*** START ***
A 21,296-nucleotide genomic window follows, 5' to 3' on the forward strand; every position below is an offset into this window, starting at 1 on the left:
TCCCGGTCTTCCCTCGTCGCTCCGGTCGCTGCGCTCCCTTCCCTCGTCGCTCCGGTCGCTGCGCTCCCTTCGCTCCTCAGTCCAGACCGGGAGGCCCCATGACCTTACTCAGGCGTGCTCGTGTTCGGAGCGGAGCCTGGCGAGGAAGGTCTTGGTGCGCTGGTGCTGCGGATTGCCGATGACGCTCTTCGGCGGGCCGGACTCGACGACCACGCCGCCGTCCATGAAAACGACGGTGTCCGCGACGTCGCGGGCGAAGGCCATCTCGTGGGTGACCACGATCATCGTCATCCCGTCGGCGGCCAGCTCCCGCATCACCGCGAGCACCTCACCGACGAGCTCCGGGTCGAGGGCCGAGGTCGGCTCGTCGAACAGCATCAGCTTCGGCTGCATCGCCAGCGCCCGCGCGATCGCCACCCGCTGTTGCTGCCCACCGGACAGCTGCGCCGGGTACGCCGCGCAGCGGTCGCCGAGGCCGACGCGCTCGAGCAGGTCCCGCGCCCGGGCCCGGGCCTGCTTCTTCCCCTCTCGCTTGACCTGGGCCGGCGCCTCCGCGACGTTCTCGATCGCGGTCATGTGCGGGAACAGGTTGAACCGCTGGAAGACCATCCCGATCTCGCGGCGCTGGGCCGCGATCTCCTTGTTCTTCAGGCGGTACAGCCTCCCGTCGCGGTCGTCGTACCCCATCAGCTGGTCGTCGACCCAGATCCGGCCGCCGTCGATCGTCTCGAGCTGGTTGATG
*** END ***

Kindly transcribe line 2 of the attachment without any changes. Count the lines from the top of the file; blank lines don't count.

TCCCGGTCTTCCCTCGTCGCTCCGGTCGCTGCGCTCCCTTCCCTCGTCGCTCCGGTCGCTGCGCTCCCTTCGCTCCTCAGTCCAGACCGGGAGGCCCCATGACCTTACTCAGGCGTGCTCGTGTTCGGAGCGGAGCCTGGCGAGGAAGGTCTTGGTGCGCTGGTGCTGCGGATTGCCGATGACGCTCTTCGGCGGGCCGGACTCGACGACCACGCCGCCGTCCATGAAAACGACGGTGTCCGCGACGTCGCGGGCGAAGGCCATCTCGTGGGTGACCACGATCATCGTCATCCCGTCGGCGGCCAGCTCCCGCATCACCGCGAGCACCTCACCGACGAGCTCCGGGTCGAGGGCCGAGGTCGGCTCGTCGAACAGCATCAGCTTCGGCTGCATCGCCAGCGCCCGCGCGATCGCCACCCGCTGTTGCTGCCCACCGGACAGCTGCGCCGGGTACGCCGCGCAGCGGTCGCCGAGGCCGACGCGCTCGAGCAGGTCCCGCGCCCGGGCCCGGGCCTGCTTCTTCCCCTCTCGCTTGACCTGGGCCGGCGCCTCCGCGACGTTCTCGATCGCGGTCATGTGCGGGAACAGGTTGAACCGCTGGAAGACCATCCCGATCTCGCGGCGCTGGGCCGCGATCTCCTTGTTCTTCAGGCGGTACAGCCTCCCGTCGCGGTCGTCGTACCCCATCAGCTGGTCGTCGACCCAGATCCGGCCGCCGTCGATCGTCTCGAGCTGGTTGATG